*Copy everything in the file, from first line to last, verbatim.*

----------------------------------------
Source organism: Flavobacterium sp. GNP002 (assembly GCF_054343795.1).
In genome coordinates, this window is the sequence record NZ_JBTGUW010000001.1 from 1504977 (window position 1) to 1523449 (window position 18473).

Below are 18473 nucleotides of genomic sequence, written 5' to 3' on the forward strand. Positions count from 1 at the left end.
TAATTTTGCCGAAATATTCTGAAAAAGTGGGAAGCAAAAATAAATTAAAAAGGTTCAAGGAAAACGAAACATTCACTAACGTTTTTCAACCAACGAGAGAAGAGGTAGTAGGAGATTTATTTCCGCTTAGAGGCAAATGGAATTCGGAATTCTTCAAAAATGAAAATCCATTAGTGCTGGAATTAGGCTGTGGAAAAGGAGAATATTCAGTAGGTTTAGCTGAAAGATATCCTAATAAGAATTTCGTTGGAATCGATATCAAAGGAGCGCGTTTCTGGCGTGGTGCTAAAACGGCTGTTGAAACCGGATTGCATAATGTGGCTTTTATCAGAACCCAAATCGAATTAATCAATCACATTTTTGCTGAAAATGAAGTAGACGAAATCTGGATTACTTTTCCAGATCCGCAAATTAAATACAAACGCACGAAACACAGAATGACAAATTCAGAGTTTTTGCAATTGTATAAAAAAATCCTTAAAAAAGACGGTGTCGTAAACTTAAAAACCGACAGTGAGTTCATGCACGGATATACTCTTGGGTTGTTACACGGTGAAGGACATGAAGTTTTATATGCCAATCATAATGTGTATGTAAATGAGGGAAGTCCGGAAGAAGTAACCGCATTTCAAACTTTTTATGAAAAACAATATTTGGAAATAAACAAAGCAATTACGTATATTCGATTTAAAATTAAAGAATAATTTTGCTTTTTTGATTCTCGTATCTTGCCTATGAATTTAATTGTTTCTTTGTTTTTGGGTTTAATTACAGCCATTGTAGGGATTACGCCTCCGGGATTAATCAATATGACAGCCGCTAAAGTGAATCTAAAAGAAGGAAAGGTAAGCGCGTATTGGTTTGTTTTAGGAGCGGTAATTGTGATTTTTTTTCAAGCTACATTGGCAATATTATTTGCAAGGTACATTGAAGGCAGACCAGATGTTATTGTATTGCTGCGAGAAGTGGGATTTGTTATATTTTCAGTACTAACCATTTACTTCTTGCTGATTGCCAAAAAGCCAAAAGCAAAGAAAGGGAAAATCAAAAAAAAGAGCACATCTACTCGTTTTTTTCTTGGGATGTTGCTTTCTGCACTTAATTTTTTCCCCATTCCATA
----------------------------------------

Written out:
Source organism: Flavobacterium sp. GNP002 (assembly GCF_054343795.1).
In genome coordinates, this window is the sequence record NZ_JBTGUW010000001.1 from 1504977 (window position 1) to 1523449 (window position 18473).

Below are 18473 nucleotides of genomic sequence, written 5' to 3' on the forward strand. Positions count from 1 at the left end.
TAATTTTGCCGAAATATTCTGAAAAAGTGGGAAGCAAAAATAAATTAAAAAGGTTCAAGGAAAACGAAACATTCACTAACGTTTTTCAACCAACGAGAGAAGAGGTAGTAGGAGATTTATTTCCGCTTAGAGGCAAATGGAATTCGGAATTCTTCAAAAATGAAAATCCATTAGTGCTGGAATTAGGCTGTGGAAAAGGAGAATATTCAGTAGGTTTAGCTGAAAGATATCCTAATAAGAATTTCGTTGGAATCGATATCAAAGGAGCGCGTTTCTGGCGTGGTGCTAAAACGGCTGTTGAAACCGGATTGCATAATGTGGCTTTTATCAGAACCCAAATCGAATTAATCAATCACATTTTTGCTGAAAATGAAGTAGACGAAATCTGGATTACTTTTCCAGATCCGCAAATTAAATACAAACGCACGAAACACAGAATGACAAATTCAGAGTTTTTGCAATTGTATAAAAAAATCCTTAAAAAAGACGGTGTCGTAAACTTAAAAACCGACAGTGAGTTCATGCACGGATATACTCTTGGGTTGTTACACGGTGAAGGACATGAAGTTTTATATGCCAATCATAATGTGTATGTAAATGAGGGAAGTCCGGAAGAAGTAACCGCATTTCAAACTTTTTATGAAAAACAATATTTGGAAATAAACAAAGCAATTACGTATATTCGATTTAAAATTAAAGAATAATTTTGCTTTTTTGATTCTCGTATCTTGCCTATGAATTTAATTGTTTCTTTGTTTTTGGGTTTAATTACAGCCATTGTAGGGATTACGCCTCCGGGATTAATCAATATGACAGCCGCTAAAGTGAATCTAAAAGAAGGAAAGGTAAGCGCGTATTGGTTTGTTTTAGGAGCGGTAATTGTGATTTTTTTTCAAGCTACATTGGCAATATTATTTGCAAGGTACATTGAAGGCAGACCAGATGTTATTGTATTGCTGCGAGAAGTGGGATTTGTTATATTTTCAGTACTAACCATTTACTTCTTGCTGATTGCCAAAAAGCCAAAAGCAAAGAAAGGGAAAATCAAAAAAAAGAGCACATCTACTCGTTTTTTTCTTGGGATGTTGCTTTCTGCACTTAATTTTTTCCCCATTCCATA